Monopoly is a market form, which has always attracted the attention of economists. This word has come from the Greek words, monos (single), polein (selling), which mean alone to sell. Therefore, in literary terms, it implies a market structure, where there is a single seller.
In economic theory, monopoly is characterised by sole producer selling a distinct product for which there are no close substitutes and there are strong barriers to entry. This sole producer (may be known as monopolist) controls the entire supply of the market.
Thus, the supply curve of the firm and the industry will be one and the same. Under these circumstances, the monopolist will tend to have complete control over the price of the product sold by him. That is why, monopolist is a price maker rather than a price taker and he need not fear the actions and reactions of rivals, at least in the near future.
Image Source: crawfordsworld.com
In other words, the monopolist operates unfettered by the competition of rivals. The level, up to which the monopolist can raise the price, depends upon the elasticity of demand, while cost conditions determine the level, down to which the monopolist can lower the price.
In monopoly, the distinction between the firm and industry (so important under perfect competition) is not there. The monopolist firm is not only a firm; it also constitutes the whole industry. It is the only firm producing the product in question.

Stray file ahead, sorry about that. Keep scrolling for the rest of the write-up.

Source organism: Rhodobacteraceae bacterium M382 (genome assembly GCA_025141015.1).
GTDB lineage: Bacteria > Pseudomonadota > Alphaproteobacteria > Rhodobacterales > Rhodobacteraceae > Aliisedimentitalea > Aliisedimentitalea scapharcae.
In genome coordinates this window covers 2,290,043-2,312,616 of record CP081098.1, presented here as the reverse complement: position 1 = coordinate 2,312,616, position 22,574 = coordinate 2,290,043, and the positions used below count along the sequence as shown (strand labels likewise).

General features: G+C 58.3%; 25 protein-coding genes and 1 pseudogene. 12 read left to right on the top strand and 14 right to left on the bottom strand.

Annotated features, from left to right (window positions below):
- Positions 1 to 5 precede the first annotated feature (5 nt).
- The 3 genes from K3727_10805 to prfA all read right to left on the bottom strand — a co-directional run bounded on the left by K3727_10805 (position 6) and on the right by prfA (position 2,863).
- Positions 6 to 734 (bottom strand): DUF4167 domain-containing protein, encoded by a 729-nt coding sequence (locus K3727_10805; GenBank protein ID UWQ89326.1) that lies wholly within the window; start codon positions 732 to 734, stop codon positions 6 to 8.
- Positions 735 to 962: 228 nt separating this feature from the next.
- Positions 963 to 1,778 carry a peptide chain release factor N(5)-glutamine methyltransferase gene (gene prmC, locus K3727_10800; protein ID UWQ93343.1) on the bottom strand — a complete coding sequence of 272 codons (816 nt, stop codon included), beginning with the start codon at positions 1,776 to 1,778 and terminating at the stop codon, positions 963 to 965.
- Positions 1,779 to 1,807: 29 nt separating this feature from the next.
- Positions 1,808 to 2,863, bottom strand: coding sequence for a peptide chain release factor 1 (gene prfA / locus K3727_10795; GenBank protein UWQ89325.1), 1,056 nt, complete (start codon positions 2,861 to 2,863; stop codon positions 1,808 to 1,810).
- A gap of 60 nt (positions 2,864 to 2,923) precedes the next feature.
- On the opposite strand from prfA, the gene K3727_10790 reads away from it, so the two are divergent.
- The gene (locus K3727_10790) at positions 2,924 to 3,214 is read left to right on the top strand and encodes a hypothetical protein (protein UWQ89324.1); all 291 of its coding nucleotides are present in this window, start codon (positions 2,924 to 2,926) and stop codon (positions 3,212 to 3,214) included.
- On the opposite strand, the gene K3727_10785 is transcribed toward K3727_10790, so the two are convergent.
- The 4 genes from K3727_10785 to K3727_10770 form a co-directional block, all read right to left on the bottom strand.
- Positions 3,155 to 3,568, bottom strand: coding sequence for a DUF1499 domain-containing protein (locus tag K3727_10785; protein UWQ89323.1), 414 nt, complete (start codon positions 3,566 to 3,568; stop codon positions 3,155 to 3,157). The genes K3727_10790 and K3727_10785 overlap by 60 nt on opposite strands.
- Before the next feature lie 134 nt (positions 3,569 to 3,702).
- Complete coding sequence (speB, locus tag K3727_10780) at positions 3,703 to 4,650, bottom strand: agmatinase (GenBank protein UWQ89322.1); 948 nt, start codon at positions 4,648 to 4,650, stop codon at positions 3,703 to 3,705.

The firm, thus, takes on the characteristics of the industry and has a demand (average revenue) curve, which slopes downward just as the demand curve for the product of an industry. The demand curve of the monopolist coincides with the industry demand curve. Its slope represents the extent of control of the monopolist over the price of the product.
It may be possible to cite few examples of monopoly, though the case of pure or absolute monopoly may be as rare as pure or perfect competition. However, the element of monopoly is there in almost every industry.
It can be over whelming in the case of public utilities like supplying drinking water, gas, electricity, transportation, communication, etc. Further, pure monopoly provides an important benchmark against which to compare less extreme forms of monopoly power.
Pure monopoly implies complete absence of competition both in the short-run as well as long- run, while under perfect competition, the competition is complete. In the actual world, there is neither pure monopoly nor perfect competition.
Between these two extreme opposite limiting cases, lie various real intermediate market situations like monopolistic competition, oligopoly, duopoly, (increasing order of degree of monopoly and hence imperfections). These market forms differ from each other in respect of degree of imperfections.
These market structures can be discussed and studied in details under different chapters. In the present chapter, the principles underlying the equilibrium determination under monopoly (simple as well as discriminatory monopoly) have been explained.